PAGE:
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At first glance the Lake Melville Geological map of scale 1:250 000 the area appears to be heavily areal scourged in the Mealy Mountains plateau and uplands south of the inlet. Though this is not entirely verified. Some in the Geo-morphology field suspect that the Mealy Mountain peaks remained not glaciated during the late Wisconsinan glaciation period (Wisconsinan glaciation 85,000 to 11,000 years ago) Some evidence supporting this opinion is found in a carbon date of 21,00 year BP by H.E. Wright Jr. (University of Minnesota 1979) near lake Melville. This is not totally reliable due to the possibility of older carbon contamination.
Some in Geo-morphology suggest that the Wisconsinan ice may have reached only 710-555 meters in elevation in the Mealy Mountains. This is roughly 1700 -2200 feet. On the topographic maps various ridge like grooves aligned in a north-east south-west direction support this opinion. These grooves are filled with lakes. The highest surface elevation is 1700 feet. Everything over this elevation seems to have been untouched.
The plateau area does not have the long grooves depressions but does have a few Roch Mountonees with the roughened sides facing eastward. ice flow could have come from the west or possible the south as the drumlins would indicate.
The uplands areas around Eagle River do not show any glacial erosion features, the land being around thousand feet in altitude and relatively flat. The Eagle River does not show any U-shaped valley characteristics.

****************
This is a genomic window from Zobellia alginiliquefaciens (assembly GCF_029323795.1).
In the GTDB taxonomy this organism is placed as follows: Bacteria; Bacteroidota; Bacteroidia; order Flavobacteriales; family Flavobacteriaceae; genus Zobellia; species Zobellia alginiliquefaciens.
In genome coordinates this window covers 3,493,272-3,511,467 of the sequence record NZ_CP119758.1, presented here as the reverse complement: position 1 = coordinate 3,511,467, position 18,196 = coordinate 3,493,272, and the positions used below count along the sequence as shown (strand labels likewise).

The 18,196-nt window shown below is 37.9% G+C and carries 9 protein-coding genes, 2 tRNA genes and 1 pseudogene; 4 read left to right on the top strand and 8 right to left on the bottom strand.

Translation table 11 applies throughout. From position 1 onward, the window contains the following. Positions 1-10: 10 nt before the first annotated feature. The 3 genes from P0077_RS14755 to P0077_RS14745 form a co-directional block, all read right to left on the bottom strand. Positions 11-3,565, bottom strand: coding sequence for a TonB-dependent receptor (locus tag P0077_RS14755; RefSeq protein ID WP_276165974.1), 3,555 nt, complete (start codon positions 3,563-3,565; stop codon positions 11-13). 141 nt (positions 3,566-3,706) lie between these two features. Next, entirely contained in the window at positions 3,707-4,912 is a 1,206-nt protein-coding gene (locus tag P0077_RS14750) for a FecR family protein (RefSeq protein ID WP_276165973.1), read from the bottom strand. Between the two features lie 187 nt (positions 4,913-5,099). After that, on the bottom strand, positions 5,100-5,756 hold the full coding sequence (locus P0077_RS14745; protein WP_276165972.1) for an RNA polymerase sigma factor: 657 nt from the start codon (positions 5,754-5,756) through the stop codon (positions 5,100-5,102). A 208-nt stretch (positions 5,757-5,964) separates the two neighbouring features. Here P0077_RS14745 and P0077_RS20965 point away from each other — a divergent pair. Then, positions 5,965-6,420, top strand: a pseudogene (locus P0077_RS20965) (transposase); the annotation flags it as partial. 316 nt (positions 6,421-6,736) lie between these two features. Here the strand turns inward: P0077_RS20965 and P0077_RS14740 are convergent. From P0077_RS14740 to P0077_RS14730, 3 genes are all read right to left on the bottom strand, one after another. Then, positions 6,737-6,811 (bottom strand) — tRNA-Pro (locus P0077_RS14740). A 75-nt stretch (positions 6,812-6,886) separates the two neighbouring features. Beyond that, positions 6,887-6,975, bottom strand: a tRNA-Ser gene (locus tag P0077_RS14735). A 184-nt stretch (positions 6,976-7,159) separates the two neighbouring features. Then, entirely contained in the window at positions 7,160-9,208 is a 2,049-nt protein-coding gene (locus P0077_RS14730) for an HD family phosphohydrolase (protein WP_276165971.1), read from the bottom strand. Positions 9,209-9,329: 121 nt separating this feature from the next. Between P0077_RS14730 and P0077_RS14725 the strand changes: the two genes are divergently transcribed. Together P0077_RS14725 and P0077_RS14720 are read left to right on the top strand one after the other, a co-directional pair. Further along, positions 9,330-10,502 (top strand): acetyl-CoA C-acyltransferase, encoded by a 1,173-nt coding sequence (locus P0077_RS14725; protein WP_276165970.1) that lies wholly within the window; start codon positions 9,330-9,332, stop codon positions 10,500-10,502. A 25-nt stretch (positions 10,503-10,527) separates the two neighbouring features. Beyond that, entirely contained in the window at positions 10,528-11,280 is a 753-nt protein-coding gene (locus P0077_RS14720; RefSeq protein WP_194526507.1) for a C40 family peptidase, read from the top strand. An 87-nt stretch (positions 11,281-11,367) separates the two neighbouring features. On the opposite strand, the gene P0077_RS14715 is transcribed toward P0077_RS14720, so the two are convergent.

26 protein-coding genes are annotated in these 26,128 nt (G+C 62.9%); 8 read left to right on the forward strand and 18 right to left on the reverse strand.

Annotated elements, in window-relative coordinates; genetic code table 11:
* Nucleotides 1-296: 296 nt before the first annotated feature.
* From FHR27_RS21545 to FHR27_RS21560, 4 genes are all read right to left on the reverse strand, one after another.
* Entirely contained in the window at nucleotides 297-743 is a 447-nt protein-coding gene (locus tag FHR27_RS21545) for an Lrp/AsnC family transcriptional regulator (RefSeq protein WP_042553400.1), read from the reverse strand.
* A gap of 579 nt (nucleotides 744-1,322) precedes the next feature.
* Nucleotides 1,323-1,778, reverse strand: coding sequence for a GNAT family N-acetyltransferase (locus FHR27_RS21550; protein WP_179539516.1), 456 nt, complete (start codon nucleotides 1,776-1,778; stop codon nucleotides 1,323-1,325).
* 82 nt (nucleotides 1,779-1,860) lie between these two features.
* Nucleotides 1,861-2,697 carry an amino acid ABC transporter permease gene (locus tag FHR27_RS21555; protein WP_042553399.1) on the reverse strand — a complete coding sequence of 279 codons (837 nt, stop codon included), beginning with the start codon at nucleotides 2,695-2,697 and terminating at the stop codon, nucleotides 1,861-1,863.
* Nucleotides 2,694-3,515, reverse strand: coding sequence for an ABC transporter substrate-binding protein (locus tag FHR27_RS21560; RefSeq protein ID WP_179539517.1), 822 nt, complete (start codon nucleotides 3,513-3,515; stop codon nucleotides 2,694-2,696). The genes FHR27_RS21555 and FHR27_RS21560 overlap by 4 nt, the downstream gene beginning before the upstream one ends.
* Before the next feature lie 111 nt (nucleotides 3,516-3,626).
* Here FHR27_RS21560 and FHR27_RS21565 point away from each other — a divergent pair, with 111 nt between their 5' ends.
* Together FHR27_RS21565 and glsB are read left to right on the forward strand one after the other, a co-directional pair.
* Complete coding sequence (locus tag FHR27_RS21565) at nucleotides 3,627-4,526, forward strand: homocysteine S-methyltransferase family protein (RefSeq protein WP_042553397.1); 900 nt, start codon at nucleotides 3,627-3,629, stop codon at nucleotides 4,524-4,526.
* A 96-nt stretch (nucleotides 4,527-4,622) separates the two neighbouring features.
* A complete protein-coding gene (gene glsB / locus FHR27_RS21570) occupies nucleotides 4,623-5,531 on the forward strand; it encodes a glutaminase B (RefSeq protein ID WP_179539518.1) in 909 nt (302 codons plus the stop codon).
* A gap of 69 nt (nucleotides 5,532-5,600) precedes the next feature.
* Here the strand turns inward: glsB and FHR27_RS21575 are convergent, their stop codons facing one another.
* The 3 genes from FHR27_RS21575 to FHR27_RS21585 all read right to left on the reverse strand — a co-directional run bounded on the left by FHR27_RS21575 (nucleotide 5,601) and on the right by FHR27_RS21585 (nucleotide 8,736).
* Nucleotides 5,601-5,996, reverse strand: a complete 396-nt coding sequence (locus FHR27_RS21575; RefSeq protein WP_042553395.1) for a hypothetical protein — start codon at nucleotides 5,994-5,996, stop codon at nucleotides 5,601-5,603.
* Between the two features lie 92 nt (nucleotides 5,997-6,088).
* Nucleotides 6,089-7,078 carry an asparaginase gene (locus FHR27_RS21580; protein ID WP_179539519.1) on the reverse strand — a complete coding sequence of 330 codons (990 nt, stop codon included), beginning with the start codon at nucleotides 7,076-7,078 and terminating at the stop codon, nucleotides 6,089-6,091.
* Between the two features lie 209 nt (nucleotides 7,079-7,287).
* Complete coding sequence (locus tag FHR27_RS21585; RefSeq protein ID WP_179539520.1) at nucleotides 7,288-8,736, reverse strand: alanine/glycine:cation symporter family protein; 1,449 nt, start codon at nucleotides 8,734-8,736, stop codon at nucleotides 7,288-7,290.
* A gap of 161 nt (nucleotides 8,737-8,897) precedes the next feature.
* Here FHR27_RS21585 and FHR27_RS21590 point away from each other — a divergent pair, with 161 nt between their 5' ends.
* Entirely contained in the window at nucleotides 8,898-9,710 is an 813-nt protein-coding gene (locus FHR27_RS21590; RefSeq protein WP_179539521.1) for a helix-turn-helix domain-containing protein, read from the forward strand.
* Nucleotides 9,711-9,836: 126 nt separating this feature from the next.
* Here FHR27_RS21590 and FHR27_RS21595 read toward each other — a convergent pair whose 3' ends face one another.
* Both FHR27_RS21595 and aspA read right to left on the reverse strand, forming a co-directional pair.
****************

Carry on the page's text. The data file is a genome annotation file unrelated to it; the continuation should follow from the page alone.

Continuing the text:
The mid latitude areas contain far more oval and rounded hills with river valley such as the Main Brook and north River. this is characteristic of selective linear erosion and could have happened during advance or retreat of the ice.
The conclusion is the landscape is divided up into six drainage basins and five topographical landscapes. At first glance the area does resemble a deranged drainage topography which is characteristic of areal scourging. Roche Mountonnees with their steep facets facing eastward along with many drumlins with theirs crags facing southward. This indicated that ice could have come from the south or possibly the west. However the with drumlins it is generally unclear because the can form during glacial retreat as well. It is generally believed the ice flow in the Lake Melville area was eastward and flow was controlled by the Mealy Mountains. Some in the field of Geo-morphology believe that these mountains divided the flow and lake Melville itself became a calving bay. If the area did remain ice free than the moraines and drumlins should date earlier than the Late Wisconsinan.